"Progress is the life-style of man. The general life of the human race is called Progress, and so is its collective march. Progress advances, it makes the great human and earthly journey towards what is heavenly and divine; it has its pauses, when it rallies the stragglers, its stopping places when it meditates, contemplating some new and splendid promised land that has suddenly appeared on its horizon. It has its nights of slumber; and it is one of the poignant anxieties of the thinker to see the human spirit lost in shadow, and to grope in the darkness without being able to awake sleeping progress." Victor Hugo, Les Misérables
Call it lay philosophy if you wish. You may also want to stamp a big "COMMON SENSE" on it with red ink. Either way, I think it's a concept worth consideration.
The past facilitates the future. There would be no present without the past. There would be no future without the present.
Bold statements, indeed. And there is probably some failing logic in there. But let me talk this out.
I didn't begin this because I had some grandiose revelation that deserved to be chiseled into the immortal walls of cyberspace. I just happened to reflect on the past and how it has led to the present. There are so many aspects of my life that wouldn't be existent if a chunk out of the middle of my past hadn't occurred.
I have a recurring fear of the future. (I believe I've told this before, but I'll tell it again.) I know when it began. It was the summer before freshman year of high school. I had just gotten back from a trip to Florida. And I don't remember the reason, but I was sleeping in the living room floor that night. And right there on that hardwood floor as I tried to get comfortable that four years from then, I would be getting ready to go to college. The mere thought of it scared me to tears. How ridiculous that seems now, right? Because there was still a future to come that would prepare me. But I couldn't see that future. How was I to know that four years from that night I would be a completely different person who was (at least more) ready to take that next step. I was trying to get from one cliff of the Grand Canyon to the other in a babystep. No wonder I cried myself to sleep.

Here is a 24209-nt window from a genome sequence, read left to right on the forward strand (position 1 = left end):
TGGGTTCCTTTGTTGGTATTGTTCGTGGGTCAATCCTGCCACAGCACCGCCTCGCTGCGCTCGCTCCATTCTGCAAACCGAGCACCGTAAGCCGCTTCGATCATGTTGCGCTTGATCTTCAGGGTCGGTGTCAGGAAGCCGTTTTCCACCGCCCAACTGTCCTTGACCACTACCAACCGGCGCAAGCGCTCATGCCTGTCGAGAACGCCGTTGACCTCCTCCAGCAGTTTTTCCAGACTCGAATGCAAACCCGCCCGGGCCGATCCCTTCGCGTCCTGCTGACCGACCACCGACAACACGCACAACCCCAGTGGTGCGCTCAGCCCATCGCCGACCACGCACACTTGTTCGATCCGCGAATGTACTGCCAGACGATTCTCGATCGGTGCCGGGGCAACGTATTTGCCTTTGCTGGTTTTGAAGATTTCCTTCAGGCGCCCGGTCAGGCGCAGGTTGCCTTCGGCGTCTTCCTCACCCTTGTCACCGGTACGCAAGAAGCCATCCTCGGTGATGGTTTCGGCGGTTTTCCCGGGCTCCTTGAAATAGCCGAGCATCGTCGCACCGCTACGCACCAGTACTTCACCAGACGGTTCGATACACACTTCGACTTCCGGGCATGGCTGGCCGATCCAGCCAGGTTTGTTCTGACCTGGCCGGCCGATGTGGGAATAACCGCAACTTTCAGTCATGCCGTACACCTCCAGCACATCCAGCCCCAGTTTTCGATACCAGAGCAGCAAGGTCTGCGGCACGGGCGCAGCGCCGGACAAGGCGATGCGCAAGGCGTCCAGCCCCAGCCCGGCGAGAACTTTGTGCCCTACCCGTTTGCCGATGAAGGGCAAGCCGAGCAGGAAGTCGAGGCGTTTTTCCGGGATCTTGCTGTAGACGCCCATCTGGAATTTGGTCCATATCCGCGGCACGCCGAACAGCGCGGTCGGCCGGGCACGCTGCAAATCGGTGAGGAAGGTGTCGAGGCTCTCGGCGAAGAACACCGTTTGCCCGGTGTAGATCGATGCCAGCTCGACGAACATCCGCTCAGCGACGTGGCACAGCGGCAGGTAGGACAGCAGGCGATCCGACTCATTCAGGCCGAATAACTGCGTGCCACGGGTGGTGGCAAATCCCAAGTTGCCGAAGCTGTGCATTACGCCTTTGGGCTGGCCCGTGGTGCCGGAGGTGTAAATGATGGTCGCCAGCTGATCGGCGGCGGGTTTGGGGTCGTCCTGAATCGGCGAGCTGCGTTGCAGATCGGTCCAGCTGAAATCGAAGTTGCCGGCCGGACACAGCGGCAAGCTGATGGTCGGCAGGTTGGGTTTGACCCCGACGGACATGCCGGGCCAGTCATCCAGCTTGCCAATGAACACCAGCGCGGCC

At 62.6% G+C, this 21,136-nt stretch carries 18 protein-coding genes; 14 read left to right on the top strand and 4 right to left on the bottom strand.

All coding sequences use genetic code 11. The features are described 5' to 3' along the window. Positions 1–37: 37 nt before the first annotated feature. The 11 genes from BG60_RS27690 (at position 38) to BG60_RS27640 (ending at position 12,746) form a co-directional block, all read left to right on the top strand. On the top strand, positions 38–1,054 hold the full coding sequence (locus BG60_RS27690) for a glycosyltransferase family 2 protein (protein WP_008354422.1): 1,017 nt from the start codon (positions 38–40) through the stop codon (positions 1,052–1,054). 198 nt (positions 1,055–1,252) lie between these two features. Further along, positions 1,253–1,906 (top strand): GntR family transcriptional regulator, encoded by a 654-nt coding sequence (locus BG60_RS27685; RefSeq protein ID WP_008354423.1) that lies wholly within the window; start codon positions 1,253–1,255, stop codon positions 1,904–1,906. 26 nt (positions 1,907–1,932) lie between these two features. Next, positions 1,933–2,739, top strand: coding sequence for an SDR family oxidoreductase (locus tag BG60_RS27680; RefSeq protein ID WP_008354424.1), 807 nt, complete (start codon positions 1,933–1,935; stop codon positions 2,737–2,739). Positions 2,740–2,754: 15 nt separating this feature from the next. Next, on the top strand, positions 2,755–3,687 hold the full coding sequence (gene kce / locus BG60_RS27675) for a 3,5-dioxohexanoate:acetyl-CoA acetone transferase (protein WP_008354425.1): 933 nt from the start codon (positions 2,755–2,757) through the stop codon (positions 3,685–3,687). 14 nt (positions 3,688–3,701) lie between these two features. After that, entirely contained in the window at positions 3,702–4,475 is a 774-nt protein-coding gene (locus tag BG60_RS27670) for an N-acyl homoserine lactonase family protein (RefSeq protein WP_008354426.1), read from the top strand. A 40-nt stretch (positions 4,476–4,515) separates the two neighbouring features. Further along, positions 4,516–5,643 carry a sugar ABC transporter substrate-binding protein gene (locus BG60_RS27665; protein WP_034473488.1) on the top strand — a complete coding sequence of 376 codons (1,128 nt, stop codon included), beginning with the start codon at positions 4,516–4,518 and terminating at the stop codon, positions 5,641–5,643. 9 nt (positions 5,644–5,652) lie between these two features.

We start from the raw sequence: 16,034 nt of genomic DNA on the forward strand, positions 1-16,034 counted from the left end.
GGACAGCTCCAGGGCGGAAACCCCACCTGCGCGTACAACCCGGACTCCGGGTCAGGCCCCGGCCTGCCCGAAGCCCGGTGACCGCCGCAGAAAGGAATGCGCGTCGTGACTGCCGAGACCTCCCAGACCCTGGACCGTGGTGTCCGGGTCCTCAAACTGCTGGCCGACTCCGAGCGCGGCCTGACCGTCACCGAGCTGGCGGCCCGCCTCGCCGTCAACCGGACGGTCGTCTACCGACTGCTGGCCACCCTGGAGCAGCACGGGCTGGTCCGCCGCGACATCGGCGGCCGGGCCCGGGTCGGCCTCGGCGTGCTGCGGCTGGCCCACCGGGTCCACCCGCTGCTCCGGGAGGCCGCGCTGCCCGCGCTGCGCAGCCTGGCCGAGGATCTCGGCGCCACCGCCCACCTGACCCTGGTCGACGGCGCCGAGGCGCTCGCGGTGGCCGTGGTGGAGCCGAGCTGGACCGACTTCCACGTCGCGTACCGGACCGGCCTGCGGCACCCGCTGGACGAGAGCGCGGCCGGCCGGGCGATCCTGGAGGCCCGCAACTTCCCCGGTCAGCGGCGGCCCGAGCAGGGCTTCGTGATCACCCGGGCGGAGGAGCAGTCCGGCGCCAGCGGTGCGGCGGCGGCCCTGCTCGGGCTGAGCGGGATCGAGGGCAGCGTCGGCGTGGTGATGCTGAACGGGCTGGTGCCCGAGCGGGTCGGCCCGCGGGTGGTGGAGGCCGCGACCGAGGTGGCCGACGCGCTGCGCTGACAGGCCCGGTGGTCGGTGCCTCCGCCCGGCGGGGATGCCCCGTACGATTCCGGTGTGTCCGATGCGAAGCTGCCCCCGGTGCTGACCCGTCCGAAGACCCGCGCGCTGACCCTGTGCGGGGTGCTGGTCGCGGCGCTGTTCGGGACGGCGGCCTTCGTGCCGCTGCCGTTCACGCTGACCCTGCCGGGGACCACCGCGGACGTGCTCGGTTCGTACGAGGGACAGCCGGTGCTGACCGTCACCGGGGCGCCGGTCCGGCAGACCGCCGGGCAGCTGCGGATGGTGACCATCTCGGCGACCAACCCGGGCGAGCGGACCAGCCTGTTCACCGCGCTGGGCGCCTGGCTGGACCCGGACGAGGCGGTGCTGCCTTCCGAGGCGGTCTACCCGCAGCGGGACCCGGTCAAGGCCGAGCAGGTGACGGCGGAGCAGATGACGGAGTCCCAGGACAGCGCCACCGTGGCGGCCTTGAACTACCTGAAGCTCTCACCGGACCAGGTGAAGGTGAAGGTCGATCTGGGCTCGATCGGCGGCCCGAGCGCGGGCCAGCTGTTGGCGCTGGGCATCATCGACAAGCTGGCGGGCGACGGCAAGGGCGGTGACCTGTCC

Looking back and seeing each slat of the bridge that would carry me across fall into place is easy. Yet another version of "hindsight is 20/20," no doubt. But waiting for that next foothold to come is not easy. And sometimes, it's tempting to believe that it will never come and you'll just have to jump from where you are--no matter how far you are from the other side. But what I'm learning is this: That foothold will come. The best thing for me to do is enjoy the view from where I am until it does.
Life is that cliché journey. You can't get from one place to another without actually traveling the road. It is so simple, but so often, I forget.
In light of this, I'd like to note that on December 21, 2003, I made a list of my fears. I looked back on them just now, and I can say that, though I'm not a fearless person by any means, I'm much less afraid of these than I used to be. It wouldn't be accurate to go through and bold the ones that I've conquered. It's not that clear cut. It's not a checklist. But I can say that I've made at least some progress in all of these and great progress in many.
"I'm afraid of commitment.
I'm afraid of responsibility.
I'm afraid of having an opinion.
I'm afraid of making decisions.
I'm afraid of being vulnerable.
I'm afraid of being alone.
I'm afraid of change.
I'm afraid of rejection.
I'm afraid of failure.
I'm afraid of audiences.
I'm afraid of saying goodbye.
I'm afraid of being first.
I'm afraid of growing up.
I'm afraid of reality.
I'm afraid of the future."
My fears didn't disappear over night. It was a matter of journeying, taking an uneasy step across a rickety bridge, even though I didn't fully trust it. There have been lots of me tightly closing my eyes and holding on for dear life while tip-toeing along only to open my eyes, see that I hadn't plummeted to my demise, and let out a most relieving sigh.
By no means have I met the greatest obstacles of my life or taken the most fearful steps of the journey, but maybe I've learned enough to keep my eyes open a little more.
Seeing as I've plastered it all over everthing I can, it's probably clear that this lyric has had profound meaning for me lately.
"Overcoming these obstacles is overcoming my fears." Relient K, "For the Moments I Feel Faint"